The John Anson Ford Theatres is a center that fosters the excellence, diversity, vitality, understanding, appreciation and accessibility of the performing arts in Los Angeles County. Its programs nurture artists, arts organizations and community, and provide a gateway for the people of greater Los Angeles to discover and appreciate cultures of their region and the world.
The Ford strives to be a world-class community performing arts center that celebrates and reflects the diversity of the people of Los Angeles. As such, the Ford improves the health of community arts and cultural organizations through its programming, community partnerships, and the strength of the cultural richness of Los Angeles.
The John Anson Ford Theatres are owned and operated by the County of Los Angeles. Located in a 45-acre County regional park, the facility is run through a three-way partnership between the Los Angeles County Arts Commission, the Department of Parks and Recreation and the Ford Theatre Foundation.
The John Anson Ford Theatres complex is one of the oldest performing arts venues in Los Angeles still in use. Situated in the Cahuenga Pass, the venue consists of the 1,200-seat Ford Amphitheatre and intimate 87-seat [Inside] the Ford theatre. Each year, the Ford partners with L.A. County-based arts organizations to present an eclectic season of culturally diverse music, dance, theatre, film and family events.
The amphitheatre was built in 1920 as the site of The Pilgrimage Play. The author, Christine Wetherill Stevenson, believed the rugged beauty of the Cahuenga Pass would provide a dramatic outdoor setting for the play. Together with Mrs. Chauncey D. Clark, she purchased this land along with that on which the Hollywood Bowl now sits. A wooden, outdoor amphitheatre was built on this site and the play was performed by noted actors every summer from 1920 to 1929, until the original structure was destroyed by a brush fire in October 1929.
The present theatre, constructed of poured concrete and designed in the style of ancient Judaic architecture to resemble the gates of Jerusalem, was built on the same site and opened in 1931. The Pilgrimage Play was again performed here until 1964, interrupted only by World War II., In 1941 the land was deeded to the County of Los Angeles. The Pilgrimage Play continued to be presented until a lawsuit in 1964 forced its closure because of its religious nature.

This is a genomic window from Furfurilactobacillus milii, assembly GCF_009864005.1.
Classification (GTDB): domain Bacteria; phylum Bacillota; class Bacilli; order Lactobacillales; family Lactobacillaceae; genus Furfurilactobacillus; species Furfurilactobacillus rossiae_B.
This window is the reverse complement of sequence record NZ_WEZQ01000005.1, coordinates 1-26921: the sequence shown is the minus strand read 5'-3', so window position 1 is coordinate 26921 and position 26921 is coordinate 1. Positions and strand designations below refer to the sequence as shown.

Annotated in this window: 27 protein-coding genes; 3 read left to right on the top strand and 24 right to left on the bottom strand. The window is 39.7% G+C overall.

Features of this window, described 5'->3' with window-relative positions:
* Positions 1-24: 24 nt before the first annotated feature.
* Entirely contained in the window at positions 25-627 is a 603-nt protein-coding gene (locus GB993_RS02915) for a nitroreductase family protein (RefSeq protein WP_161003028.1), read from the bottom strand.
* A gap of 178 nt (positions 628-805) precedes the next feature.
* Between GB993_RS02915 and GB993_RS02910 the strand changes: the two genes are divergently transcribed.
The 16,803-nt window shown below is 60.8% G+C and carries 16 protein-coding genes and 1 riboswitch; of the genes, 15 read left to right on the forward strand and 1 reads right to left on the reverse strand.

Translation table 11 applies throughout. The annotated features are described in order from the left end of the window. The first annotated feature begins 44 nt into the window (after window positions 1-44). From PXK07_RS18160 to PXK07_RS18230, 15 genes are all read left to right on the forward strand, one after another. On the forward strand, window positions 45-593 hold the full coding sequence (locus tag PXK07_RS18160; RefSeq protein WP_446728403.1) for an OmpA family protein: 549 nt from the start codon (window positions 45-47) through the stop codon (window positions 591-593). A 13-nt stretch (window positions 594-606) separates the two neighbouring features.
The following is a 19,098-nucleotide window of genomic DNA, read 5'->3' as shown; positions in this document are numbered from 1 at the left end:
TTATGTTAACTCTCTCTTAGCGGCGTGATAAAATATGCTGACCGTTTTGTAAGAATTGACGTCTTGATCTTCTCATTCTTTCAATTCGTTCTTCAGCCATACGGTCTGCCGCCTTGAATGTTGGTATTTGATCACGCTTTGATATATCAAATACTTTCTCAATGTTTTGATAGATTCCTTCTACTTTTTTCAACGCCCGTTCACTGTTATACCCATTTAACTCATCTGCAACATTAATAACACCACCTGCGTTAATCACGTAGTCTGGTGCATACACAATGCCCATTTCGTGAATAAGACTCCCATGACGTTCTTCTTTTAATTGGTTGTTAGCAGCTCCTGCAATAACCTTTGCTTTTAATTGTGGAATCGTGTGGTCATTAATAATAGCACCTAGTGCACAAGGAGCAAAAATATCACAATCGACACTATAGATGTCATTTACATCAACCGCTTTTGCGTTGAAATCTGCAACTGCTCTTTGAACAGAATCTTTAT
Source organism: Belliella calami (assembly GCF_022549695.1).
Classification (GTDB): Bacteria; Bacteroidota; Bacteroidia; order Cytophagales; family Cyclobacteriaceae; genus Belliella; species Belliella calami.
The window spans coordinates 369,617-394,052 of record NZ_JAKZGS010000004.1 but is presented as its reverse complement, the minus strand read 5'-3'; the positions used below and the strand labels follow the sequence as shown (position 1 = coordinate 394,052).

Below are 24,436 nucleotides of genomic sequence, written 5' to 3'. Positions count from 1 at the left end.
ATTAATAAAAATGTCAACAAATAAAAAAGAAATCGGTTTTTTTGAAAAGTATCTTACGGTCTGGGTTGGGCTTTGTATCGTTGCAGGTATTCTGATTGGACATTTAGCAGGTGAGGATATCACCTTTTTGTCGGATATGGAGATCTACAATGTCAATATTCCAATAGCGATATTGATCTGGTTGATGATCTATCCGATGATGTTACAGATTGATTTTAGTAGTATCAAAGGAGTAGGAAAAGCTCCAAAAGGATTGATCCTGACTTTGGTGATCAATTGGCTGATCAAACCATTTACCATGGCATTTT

In 1976, the Pilgrimage Theatre was renamed the John Anson Ford Theatre in honor of the late L.A. County Supervisor's significant support of the arts. John Anson Ford (1883-1983) helped found the L.A. County Arts Commission, encouraged the Board of Supervisors to support the building of the Music Center and led the County's acquisition of Descanso Gardens, among many other achievements. The theatre was used intermittently for Shakespearean theater, jazz concerts and dance performances until former County Supervisor Ed Edelman revived the historic theatre, spurring the creation of the Ford Amphitheatre Season (originally called "Summer Nights at the Ford") in 1993 and obtaining funding for capital improvements to the facility.
From a nascent program of only 12 performances that first year, the Ford has now blossomed into the only facility of its kind. Dedicated to reflecting the diverse cultures of Los Angeles County, the Ford is committed to both artists and audiences; traditional and contemporary works. With its popular multi-disciplinary performing arts summer season, a series of theatrical works mounted during the winter months, interactive events and community, the Ford has become a hub for the surprising, the unusual and the intriguing.
The Ford’s beautiful historic site and buildings require maintenance and renewal. During the past several decades, the County of Los Angeles has made over $6.1 million in capital improvements to the facility to meet modern safety, access, and performance standards. For more information about the facility, click here.